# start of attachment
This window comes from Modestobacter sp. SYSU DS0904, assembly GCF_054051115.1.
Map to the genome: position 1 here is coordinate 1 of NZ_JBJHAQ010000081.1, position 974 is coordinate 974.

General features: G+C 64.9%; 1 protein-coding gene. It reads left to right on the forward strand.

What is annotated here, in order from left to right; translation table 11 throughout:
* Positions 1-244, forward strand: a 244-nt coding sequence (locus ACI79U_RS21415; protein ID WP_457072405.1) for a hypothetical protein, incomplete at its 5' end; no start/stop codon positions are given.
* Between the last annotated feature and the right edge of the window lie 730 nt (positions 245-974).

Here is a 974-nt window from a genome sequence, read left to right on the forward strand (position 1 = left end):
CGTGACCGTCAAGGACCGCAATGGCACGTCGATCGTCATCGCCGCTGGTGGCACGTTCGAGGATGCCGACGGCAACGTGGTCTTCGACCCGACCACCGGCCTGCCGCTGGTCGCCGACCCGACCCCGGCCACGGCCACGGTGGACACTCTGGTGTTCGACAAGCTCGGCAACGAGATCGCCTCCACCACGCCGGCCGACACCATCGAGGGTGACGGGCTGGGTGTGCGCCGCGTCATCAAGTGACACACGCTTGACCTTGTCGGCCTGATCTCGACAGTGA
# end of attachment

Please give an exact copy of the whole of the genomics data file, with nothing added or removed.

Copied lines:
This window comes from Modestobacter sp. SYSU DS0904, assembly GCF_054051115.1.
Map to the genome: position 1 here is coordinate 1 of NZ_JBJHAQ010000081.1, position 974 is coordinate 974.

General features: G+C 64.9%; 1 protein-coding gene. It reads left to right on the forward strand.

What is annotated here, in order from left to right; translation table 11 throughout:
* Positions 1-244, forward strand: a 244-nt coding sequence (locus ACI79U_RS21415; protein ID WP_457072405.1) for a hypothetical protein, incomplete at its 5' end; no start/stop codon positions are given.
* Between the last annotated feature and the right edge of the window lie 730 nt (positions 245-974).

Here is a 974-nt window from a genome sequence, read left to right on the forward strand (position 1 = left end):
CGTGACCGTCAAGGACCGCAATGGCACGTCGATCGTCATCGCCGCTGGTGGCACGTTCGAGGATGCCGACGGCAACGTGGTCTTCGACCCGACCACCGGCCTGCCGCTGGTCGCCGACCCGACCCCGGCCACGGCCACGGTGGACACTCTGGTGTTCGACAAGCTCGGCAACGAGATCGCCTCCACCACGCCGGCCGACACCATCGAGGGTGACGGGCTGGGTGTGCGCCGCGTCATCAAGTGACACACGCTTGACCTTGTCGGCCTGATCTCGACAGTGA